@eri139, Not a trivial problem. I see nothing wrong with the wording. What was your answer? I used symbols instead of numbers & won't do the arithmetic, as usual. The answer turned out to be pretty elaborate, involving all three densities plus the alcohol layer depth plus the cube's side.

(I also did a second computation to verify my answer.)

EDIT: the anser can be simplified to comprise just the three densities and one side of the cube. With the simplification the answer I got is 11.68mm using ice density at 934 kg/m^3. But post 3 is right: should be 917 kg/m^3 in which case the answer I get is 10.31mm.

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1. How do I calculate the buoyant force on a cube of ice in water and ethyl alcohol?

To calculate the buoyant force, you will need to know the density of the fluid (water or ethyl alcohol), the volume of the cube of ice, and the density of the ice. The buoyant force can be calculated using the formula Fb = ρgV, where ρ is the density of the fluid, g is the acceleration due to gravity, and V is the volume of the displaced fluid.

2. What is the difference between buoyancy in water and ethyl alcohol?

Buoyancy is the upward force exerted on an object when it is submerged in a fluid. The main difference between buoyancy in water and ethyl alcohol is the density of the fluids. Water has a higher density than ethyl alcohol, so the buoyant force will be greater for the same volume of fluid. This means that an object will float more easily in ethyl alcohol than in water.

3. How does the size of the cube of ice affect the buoyant force?

The size of the cube of ice will affect the buoyant force because the volume of the displaced fluid will change. If the cube of ice is larger, it will displace more fluid and therefore experience a greater buoyant force. However, the density of the ice will also play a role in the buoyant force, as a larger cube of ice may have a lower density and therefore experience a weaker buoyant force.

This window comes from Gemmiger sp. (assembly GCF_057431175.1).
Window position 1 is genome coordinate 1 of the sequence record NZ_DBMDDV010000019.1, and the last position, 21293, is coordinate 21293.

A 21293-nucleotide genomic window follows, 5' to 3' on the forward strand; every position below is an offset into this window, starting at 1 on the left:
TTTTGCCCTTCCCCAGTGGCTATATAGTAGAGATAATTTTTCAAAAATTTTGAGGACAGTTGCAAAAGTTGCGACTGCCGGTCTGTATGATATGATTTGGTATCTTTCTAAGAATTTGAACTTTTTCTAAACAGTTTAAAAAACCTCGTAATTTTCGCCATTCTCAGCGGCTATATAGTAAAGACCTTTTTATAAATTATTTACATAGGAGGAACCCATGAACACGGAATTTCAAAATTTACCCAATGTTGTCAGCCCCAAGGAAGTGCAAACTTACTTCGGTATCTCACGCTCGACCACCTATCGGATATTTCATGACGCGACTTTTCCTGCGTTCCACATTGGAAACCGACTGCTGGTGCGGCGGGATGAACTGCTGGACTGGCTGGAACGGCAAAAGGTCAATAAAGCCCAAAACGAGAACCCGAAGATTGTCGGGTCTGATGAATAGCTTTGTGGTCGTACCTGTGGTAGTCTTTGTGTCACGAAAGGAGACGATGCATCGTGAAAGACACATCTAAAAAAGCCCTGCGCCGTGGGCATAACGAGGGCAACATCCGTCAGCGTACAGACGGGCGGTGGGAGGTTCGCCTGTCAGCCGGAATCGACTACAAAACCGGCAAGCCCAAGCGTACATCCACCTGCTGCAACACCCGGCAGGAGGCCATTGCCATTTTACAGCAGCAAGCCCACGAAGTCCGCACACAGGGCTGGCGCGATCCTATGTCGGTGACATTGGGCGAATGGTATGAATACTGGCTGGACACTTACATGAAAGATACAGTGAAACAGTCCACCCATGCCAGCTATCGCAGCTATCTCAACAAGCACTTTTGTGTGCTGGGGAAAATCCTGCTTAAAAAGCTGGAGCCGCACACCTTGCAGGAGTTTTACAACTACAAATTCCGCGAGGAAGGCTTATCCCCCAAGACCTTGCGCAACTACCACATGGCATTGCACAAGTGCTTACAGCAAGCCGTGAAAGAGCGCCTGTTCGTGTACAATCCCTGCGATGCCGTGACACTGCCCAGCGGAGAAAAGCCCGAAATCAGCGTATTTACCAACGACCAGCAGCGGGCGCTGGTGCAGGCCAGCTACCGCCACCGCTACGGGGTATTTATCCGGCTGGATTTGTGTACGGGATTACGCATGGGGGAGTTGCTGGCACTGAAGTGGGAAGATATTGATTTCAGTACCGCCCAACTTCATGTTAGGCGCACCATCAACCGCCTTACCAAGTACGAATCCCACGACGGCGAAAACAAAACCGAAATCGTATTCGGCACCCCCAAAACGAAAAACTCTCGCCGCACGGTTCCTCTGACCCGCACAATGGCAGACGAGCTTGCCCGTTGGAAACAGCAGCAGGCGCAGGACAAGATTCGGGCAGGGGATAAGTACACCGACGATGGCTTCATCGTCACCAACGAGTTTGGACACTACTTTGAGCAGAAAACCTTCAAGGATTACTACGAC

4. Is the buoyant force the only force acting on the cube of ice?

No, the buoyant force is not the only force acting on the cube of ice. Gravity is also acting on the cube of ice, pulling it downwards. The forces are balanced when the cube of ice is at equilibrium, meaning it will neither sink nor float. However, if the buoyant force is greater than the force of gravity, the cube of ice will float, and if the force of gravity is greater, it will sink.

5. How can I determine if the cube of ice will float or sink in water and ethyl alcohol?

To determine if the cube of ice will float or sink, you will need to compare the density of the ice to the density of the fluid. If the density of the ice is lower than the density of the fluid, the cube of ice will float. If the density of the ice is higher, it will sink. This is because objects with a lower density than the fluid will experience a greater buoyant force, causing them to float, while objects with a higher density will experience a weaker buoyant force and sink.